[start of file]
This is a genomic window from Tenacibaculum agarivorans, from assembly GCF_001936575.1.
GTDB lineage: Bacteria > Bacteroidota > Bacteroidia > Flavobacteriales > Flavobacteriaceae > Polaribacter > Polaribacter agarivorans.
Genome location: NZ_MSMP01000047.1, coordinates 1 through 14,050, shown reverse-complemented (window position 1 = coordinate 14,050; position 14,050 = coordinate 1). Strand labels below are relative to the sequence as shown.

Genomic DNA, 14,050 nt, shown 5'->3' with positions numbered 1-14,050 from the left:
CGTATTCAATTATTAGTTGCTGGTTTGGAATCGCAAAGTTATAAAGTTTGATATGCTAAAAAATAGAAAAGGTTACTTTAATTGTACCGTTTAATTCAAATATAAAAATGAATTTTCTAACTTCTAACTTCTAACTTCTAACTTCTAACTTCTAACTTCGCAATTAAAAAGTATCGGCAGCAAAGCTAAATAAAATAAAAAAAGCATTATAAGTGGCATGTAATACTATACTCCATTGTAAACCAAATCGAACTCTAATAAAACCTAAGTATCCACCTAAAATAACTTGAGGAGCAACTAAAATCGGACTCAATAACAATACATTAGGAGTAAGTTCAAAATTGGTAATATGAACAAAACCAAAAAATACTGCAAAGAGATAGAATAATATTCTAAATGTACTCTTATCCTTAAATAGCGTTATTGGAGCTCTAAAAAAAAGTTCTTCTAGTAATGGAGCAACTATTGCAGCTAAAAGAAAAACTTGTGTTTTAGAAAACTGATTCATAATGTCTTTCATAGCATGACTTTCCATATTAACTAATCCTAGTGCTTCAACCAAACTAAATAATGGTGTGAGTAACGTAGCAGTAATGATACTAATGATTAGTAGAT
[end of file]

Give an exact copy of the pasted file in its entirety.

This is a genomic window from Tenacibaculum agarivorans, from assembly GCF_001936575.1.
GTDB lineage: Bacteria > Bacteroidota > Bacteroidia > Flavobacteriales > Flavobacteriaceae > Polaribacter > Polaribacter agarivorans.
Genome location: NZ_MSMP01000047.1, coordinates 1 through 14,050, shown reverse-complemented (window position 1 = coordinate 14,050; position 14,050 = coordinate 1). Strand labels below are relative to the sequence as shown.

Genomic DNA, 14,050 nt, shown 5'->3' with positions numbered 1-14,050 from the left:
CGTATTCAATTATTAGTTGCTGGTTTGGAATCGCAAAGTTATAAAGTTTGATATGCTAAAAAATAGAAAAGGTTACTTTAATTGTACCGTTTAATTCAAATATAAAAATGAATTTTCTAACTTCTAACTTCTAACTTCTAACTTCTAACTTCTAACTTCGCAATTAAAAAGTATCGGCAGCAAAGCTAAATAAAATAAAAAAAGCATTATAAGTGGCATGTAATACTATACTCCATTGTAAACCAAATCGAACTCTAATAAAACCTAAGTATCCACCTAAAATAACTTGAGGAGCAACTAAAATCGGACTCAATAACAATACATTAGGAGTAAGTTCAAAATTGGTAATATGAACAAAACCAAAAAATACTGCAAAGAGATAGAATAATATTCTAAATGTACTCTTATCCTTAAATAGCGTTATTGGAGCTCTAAAAAAAAGTTCTTCTAGTAATGGAGCAACTATTGCAGCTAAAAGAAAAACTTGTGTTTTAGAAAACTGATTCATAATGTCTTTCATAGCATGACTTTCCATATTAACTAATCCTAGTGCTTCAACCAAACTAAATAATGGTGTGAGTAACGTAGCAGTAATGATACTAATGATTAGTAGAT